I DO like being able to put up one of my backgrounds for Zoom calls, though. Much easier than rearranging my office. I figure a view of Pikes Peak won’t be any more distracting than people trying to figure out what’s on the shelves behind me.

  2. All excellent tips, John. I would recommend investing in a good microphone. I don’t like the normal sound of computer audio. Too often it sounds like the person is speaking in a large bathroom. Nor do I like the look of earbuds and wires hanging down like strands of spaghetti.

    I use a Blue Snowball microphone and have been very happy with it. It’s set off to the side just out of camera range and works beautifully.

    • I agree on all points, Jim. In fact, I have a Blue Snowball, too, and it’s great. It provides a depth of sound that doesn’t quite rival a broadcast quality mic, but it’s much, MUCH better than the built-in computer mics.

      I have a Logitech external webcam that has a built in mic that’s a little better than the computer’s but not a lot.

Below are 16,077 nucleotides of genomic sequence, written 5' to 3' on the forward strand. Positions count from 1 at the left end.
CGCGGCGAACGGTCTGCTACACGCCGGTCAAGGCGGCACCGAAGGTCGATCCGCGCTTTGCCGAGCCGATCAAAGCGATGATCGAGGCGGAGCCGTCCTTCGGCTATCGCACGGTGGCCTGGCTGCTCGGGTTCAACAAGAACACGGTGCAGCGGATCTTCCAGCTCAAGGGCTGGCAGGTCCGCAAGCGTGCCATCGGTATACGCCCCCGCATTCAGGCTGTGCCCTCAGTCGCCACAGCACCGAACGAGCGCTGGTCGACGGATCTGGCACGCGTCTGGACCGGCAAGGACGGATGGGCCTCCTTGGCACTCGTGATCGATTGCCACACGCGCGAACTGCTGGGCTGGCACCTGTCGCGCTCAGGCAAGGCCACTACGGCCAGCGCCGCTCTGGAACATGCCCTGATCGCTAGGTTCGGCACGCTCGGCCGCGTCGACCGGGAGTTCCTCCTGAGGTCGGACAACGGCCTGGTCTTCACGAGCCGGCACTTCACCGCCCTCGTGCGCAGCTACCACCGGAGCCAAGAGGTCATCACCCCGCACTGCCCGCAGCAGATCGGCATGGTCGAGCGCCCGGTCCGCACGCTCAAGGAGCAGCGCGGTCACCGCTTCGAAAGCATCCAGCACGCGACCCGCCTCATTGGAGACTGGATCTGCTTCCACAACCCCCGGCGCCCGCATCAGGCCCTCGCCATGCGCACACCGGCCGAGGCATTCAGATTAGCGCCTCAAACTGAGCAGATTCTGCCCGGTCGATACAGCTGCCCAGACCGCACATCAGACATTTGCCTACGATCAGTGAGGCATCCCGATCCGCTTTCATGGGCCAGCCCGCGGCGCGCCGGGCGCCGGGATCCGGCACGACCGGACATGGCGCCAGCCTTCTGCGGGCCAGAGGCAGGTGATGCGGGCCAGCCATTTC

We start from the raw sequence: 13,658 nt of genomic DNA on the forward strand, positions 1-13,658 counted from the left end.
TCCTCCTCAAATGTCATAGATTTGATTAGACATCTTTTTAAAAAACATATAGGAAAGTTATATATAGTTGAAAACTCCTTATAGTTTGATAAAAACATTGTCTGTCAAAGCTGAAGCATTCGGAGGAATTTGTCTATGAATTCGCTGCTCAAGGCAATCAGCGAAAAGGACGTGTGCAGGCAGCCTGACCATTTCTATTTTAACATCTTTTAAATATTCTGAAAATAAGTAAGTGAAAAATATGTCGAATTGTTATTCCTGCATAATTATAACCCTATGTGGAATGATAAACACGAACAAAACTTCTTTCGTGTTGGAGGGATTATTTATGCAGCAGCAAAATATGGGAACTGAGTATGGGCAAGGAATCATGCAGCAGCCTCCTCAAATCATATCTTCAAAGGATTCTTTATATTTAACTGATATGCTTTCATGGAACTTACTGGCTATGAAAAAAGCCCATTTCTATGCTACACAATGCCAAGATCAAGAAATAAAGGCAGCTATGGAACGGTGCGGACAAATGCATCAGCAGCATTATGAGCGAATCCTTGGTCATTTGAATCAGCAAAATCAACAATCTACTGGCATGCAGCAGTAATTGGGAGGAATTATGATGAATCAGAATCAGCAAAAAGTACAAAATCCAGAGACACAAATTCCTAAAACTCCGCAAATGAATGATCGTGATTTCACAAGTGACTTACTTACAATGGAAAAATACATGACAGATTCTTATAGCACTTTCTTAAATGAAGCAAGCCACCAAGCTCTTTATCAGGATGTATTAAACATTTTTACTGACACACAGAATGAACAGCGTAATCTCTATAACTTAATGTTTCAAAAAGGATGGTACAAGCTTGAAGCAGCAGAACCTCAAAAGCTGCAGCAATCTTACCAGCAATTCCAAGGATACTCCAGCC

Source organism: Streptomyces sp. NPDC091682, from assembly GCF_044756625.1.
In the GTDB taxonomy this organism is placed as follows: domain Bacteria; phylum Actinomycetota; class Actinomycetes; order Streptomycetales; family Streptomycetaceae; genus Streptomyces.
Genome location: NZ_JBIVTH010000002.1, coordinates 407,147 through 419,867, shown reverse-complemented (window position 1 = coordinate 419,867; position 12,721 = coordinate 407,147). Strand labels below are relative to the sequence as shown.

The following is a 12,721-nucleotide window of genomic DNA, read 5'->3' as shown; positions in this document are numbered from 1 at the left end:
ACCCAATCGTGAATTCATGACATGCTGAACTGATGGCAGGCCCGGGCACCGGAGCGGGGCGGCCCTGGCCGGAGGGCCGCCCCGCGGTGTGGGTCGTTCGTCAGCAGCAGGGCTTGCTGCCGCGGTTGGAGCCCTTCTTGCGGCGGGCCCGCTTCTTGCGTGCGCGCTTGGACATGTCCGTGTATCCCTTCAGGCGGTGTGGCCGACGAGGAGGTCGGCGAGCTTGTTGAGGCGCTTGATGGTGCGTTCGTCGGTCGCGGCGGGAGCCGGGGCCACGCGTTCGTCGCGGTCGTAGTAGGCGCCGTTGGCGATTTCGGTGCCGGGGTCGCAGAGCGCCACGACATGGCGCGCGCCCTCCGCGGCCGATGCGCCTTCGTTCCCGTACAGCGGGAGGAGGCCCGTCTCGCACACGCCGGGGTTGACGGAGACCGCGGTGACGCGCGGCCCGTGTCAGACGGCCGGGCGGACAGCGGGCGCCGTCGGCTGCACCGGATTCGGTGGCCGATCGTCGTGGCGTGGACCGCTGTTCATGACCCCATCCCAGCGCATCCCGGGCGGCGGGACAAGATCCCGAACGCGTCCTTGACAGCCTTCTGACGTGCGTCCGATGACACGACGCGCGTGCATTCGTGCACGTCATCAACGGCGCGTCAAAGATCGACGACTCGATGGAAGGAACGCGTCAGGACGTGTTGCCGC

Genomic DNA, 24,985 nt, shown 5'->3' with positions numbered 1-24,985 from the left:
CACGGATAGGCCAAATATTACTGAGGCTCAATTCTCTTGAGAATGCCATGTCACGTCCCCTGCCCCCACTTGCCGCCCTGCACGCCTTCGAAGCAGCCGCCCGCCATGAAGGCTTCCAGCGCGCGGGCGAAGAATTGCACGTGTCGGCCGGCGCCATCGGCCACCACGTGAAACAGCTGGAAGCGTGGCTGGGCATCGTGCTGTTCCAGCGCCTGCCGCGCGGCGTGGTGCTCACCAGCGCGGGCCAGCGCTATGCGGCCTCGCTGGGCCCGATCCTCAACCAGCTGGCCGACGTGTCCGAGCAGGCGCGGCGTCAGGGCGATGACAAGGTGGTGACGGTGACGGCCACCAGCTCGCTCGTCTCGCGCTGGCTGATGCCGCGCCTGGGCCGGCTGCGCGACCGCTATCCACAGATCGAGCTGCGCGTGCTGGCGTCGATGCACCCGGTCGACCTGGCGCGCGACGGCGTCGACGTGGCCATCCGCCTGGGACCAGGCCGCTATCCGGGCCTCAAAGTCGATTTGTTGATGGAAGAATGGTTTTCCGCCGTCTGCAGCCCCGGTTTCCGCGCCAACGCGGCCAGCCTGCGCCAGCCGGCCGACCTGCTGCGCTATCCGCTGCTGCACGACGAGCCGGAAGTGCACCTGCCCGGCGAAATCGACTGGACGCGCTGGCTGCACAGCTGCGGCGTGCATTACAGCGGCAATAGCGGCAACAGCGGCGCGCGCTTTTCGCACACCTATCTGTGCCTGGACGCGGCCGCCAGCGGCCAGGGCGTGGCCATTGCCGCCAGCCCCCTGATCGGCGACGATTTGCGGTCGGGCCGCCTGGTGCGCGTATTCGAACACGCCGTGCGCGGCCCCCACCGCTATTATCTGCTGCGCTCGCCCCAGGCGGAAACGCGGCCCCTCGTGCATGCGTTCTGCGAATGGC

For YouTubing, I bought a Rode wireless lavaliere set that works very well with my video camera.

  3. Really helpful, specific tips. Thanks, John!

    Gloria Swanson may have been ready for her closeup, Mr. DeMille, but I don’t think I’ll ever be.

    • Stealing an old expression from somebody, I have a face that was made for radio.

      But it’s my face, and they’re my audience. I figure I owe them the best that I can give, given the tools available to me. And you know what? People just like to “see” and “talk” to the authors whose books they like to read.